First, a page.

NAIAS Preview: Mopar Fiat 500, Chrysler 200 Super S

By Charles Krome

One of the themes of the Chrysler Group rebirth that really hasn’t gotten much attention is the new focus the automaker is putting on Mopar, its “service, parts and customer-care brand.” But it’s been an important part of how the company has stayed afloat and in the news, since one way that Chrysler has made up for its lack of truly all-new vehicles has been by launching special, Mopar-ized editions of its current ones. Thus, we’ve seen the Call of Duty Jeep Wrangler, the Ram Outdoorsman and a very tasty Mopar Challenger all break cover this year and all earn a fair amount of buzz along the way.

And we’re going to see a lot more of this at the coming North American International Auto Show in Detroit, where two new specially kitted-out models will debut: A Mopar-enhnaced Fiat 500 and Chrysler 200 Super S.

The first of these, the 500, gets a strut-tower brace to stiffen things up a bit and then a whole bunch of cosmetic goodies, including:

  • Door-sill guards with the “500” logo
  • Dual racing-stripe decals
  • Katzkin leather interior with “carbon fiber-style” hand brake and shift knob
  • Rear window-mount rack and snowboard carrier
  • Chromed exhaust tip, mirror covers, fuel door and grille surround
  • Black gloss wheels with center caps
  • A “key fob cover”

But one should keep in mind that all these enhancements surely enhance the car’s price, too. The MSRP on the base 500 is expected to be $15,500, so a Mopar version could approach $20K (no pricing was given in the press materials). That’s some serious coin for a car this small, especially considering U.S. buyers’ aversion to paying premium prices in the small-car segments. Also, living in the Detroit area, I’ve started seeing the occasional 500 out and about, and the more I see of the car, the less enamored I am with its basic looks. It’s more of a gut feeling than anything else, but there’s just something about the 500’s relatively bland exterior, especially its front, that says “cheap” to me.

I’ve got a similarly bad feeling about the appearance of the Chrysler 200. Despite the reworked grille and some revised sheet metal, the sedan still looks out of proportion to me. Not “cheap,” and not as likely to scare off mainstream customers as the 500, but definitely out of proportion. It’s as if designers took the front of one sedan and grafted it onto the body and rear of a second, then topped it all off with the greenhouse from a third. And that’s something not even a long list of Mopar mods can hide.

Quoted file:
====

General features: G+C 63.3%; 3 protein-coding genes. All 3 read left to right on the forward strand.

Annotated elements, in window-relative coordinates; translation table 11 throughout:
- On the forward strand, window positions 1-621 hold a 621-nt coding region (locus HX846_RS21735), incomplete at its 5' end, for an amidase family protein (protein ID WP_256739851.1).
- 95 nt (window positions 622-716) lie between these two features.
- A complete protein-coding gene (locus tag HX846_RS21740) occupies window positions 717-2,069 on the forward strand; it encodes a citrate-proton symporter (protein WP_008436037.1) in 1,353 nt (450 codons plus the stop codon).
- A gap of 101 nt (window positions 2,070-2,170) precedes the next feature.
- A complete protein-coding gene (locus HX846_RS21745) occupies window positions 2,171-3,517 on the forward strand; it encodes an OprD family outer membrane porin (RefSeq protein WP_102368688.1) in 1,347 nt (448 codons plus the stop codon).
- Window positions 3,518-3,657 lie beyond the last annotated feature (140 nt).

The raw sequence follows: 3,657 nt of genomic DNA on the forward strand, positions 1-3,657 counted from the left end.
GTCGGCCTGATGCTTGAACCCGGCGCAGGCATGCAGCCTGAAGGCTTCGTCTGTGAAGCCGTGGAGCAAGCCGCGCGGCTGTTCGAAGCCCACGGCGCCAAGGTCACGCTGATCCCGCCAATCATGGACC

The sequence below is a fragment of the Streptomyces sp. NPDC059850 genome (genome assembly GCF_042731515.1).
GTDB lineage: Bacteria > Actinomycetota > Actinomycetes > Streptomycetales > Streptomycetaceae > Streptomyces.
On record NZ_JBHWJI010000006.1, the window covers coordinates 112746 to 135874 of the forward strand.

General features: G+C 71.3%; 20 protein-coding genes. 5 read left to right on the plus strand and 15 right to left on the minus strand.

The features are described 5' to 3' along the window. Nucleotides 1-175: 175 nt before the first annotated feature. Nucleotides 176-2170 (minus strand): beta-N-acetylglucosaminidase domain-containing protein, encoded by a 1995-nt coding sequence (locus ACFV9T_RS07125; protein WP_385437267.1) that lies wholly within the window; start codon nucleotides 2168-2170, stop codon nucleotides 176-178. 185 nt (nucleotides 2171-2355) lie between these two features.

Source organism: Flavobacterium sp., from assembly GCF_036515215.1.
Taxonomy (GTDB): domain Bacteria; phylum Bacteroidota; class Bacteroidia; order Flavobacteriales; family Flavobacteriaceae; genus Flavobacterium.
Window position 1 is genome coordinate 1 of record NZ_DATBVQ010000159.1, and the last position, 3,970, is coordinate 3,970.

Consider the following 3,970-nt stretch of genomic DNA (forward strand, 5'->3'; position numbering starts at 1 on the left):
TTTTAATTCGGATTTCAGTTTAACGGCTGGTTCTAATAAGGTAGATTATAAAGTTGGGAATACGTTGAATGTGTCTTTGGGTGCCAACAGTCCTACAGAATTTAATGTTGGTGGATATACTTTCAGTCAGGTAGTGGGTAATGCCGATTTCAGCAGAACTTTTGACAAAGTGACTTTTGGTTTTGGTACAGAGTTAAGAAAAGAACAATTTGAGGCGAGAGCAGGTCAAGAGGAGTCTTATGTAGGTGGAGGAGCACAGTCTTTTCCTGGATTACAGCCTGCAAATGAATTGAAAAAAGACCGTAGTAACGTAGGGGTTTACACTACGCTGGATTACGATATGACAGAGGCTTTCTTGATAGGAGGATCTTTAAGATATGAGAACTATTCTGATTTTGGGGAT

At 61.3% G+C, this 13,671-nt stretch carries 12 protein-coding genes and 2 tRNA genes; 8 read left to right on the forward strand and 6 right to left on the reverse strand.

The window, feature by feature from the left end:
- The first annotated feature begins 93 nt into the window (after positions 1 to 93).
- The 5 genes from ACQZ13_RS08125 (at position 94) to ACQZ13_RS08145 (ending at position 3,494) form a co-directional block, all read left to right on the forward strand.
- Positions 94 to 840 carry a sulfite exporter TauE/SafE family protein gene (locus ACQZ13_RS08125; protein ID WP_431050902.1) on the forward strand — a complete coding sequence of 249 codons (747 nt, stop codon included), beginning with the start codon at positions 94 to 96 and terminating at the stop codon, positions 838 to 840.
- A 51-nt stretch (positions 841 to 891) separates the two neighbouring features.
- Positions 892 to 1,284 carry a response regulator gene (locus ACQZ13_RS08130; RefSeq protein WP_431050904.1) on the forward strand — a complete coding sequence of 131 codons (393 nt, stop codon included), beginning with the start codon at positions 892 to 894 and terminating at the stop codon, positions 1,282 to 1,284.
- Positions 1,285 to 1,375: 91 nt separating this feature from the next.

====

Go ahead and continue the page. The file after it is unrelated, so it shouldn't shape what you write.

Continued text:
Speaking of which, the spec sheet on the 200 Super S includes:

  • Black and Tungsten paint scheme
  • Revised grille with a black gloss surround and black mesh
  • Fog-light bezel with light bar
  • Brake induction openings
  • Vented hood
  • Lower chin spoiler
  • Decklid spoiler
  • Bigger 19-inch wheels
  • Aero sill cladding
  • Katzkin leather seating
  • Rear valance
  • Bright exhaust tip

In addition, Mopar lowered the ride height by three inches.

Again, there’s not much in the way of “go fast” additions here, but some of that is baked in with the Super S, as it’s built off the foundation of the Chrysler 200 S. What’s that, you ask? For those who missed its debut at the 2010 L.A. auto show, the “S” trim designation is going to be Chrysler’s version of the Dodge R/T business, with the Chrysler 200 S being “loaded with standard features a driving enthusiast appreciates and a distinct style all its own.” 

I haven’t driven a new 200 yet, but its heavily revised suspension and available 283-hp Pentastar V6 have received good reviews, and if you can get by the car’s styling, there should be enough performance to keep a certain set of likely Chrysler customers happy. Combine that with the Mopar Super S upgrades, and the result is a more-than-respectable stop-gap entry that should help the automaker get by until it launches its next-gen mid-size sedan some time in the future.

Author: Charles Krome

Charles Krome is a long-time automotive journalist who spent more than 10 years on the inside at General Motors and Ford, and also has corporate communications experience with Audi, Porsche and BASF Automotive Refinish. As a big motorsports fan growing up in the Detroit area, Krome was lucky enough to be able to attend numerous NASCAR, Indy car, F1 and SCCA events while still in his formative years. This, combined with a childhood that included significant (passenger) seat time in cars from Lotus and Jensen Healey, made him a car guy at an earlier age. Today, he lives in metro Detroit with his car wife, raising car kids.

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